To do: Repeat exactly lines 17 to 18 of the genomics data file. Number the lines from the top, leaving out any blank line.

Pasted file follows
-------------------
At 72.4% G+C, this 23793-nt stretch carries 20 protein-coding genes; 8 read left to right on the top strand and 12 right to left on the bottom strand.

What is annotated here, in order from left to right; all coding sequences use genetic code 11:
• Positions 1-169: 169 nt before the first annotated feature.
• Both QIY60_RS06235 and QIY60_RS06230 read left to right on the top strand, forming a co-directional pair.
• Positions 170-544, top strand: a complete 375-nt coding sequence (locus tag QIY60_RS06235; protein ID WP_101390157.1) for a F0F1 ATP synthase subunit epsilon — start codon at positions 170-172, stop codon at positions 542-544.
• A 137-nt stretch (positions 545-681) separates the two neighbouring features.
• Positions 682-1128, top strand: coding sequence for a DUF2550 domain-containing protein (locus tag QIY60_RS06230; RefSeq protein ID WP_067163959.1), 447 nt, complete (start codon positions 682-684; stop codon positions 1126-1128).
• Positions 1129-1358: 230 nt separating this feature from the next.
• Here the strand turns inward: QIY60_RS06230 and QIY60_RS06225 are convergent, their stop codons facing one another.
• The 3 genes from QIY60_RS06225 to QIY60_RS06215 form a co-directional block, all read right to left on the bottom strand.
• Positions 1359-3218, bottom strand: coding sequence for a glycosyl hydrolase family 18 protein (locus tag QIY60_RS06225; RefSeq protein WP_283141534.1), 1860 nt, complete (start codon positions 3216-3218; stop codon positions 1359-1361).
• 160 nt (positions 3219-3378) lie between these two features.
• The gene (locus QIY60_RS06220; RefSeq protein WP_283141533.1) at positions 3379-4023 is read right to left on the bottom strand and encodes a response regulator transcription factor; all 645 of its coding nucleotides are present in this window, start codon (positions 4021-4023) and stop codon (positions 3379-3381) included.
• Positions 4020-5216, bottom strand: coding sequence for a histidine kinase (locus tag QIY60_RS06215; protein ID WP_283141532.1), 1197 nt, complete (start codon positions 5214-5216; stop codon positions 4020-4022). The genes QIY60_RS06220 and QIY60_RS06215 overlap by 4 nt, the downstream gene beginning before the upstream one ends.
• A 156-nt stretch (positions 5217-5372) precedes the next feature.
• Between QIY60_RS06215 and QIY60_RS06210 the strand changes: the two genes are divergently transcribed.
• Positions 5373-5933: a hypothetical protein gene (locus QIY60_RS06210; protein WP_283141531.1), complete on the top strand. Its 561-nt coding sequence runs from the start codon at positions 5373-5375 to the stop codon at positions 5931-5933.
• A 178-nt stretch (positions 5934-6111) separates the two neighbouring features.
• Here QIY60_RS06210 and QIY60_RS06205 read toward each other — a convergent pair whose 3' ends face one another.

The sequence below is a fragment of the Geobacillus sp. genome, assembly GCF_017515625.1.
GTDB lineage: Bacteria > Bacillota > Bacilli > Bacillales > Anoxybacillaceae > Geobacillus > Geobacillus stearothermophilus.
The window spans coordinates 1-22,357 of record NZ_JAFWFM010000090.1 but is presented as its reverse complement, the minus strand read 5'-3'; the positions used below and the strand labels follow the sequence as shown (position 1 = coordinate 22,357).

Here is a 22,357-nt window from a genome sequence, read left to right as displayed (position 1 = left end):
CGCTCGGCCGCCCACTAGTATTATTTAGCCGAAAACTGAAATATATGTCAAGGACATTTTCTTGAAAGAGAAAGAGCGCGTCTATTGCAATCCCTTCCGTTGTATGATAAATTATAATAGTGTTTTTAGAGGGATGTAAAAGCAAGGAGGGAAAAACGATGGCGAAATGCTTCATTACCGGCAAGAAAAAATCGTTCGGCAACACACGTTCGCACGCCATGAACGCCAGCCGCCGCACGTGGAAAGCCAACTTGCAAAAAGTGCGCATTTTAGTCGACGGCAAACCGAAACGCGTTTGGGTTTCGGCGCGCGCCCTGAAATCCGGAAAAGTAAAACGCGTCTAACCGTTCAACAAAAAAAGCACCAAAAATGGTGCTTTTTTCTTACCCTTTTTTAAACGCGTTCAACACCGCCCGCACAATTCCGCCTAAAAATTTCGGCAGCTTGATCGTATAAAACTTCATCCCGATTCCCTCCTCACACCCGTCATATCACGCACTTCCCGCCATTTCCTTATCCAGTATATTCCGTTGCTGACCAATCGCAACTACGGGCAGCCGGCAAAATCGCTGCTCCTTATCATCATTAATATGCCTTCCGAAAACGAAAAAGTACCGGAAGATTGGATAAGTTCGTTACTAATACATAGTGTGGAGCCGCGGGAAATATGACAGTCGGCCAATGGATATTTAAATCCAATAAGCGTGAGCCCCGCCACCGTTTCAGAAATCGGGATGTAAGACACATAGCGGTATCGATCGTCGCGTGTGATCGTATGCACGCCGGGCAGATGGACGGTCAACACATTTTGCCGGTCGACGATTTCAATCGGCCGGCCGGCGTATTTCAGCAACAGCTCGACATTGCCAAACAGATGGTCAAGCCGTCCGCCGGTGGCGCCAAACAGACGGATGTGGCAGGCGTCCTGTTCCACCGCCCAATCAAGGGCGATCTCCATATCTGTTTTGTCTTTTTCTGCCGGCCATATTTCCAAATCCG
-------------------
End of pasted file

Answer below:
• Positions 5373-5933: a hypothetical protein gene (locus QIY60_RS06210; protein WP_283141531.1), complete on the top strand. Its 561-nt coding sequence runs from the start codon at positions 5373-5375 to the stop codon at positions 5931-5933.
• A 178-nt stretch (positions 5934-6111) separates the two neighbouring features.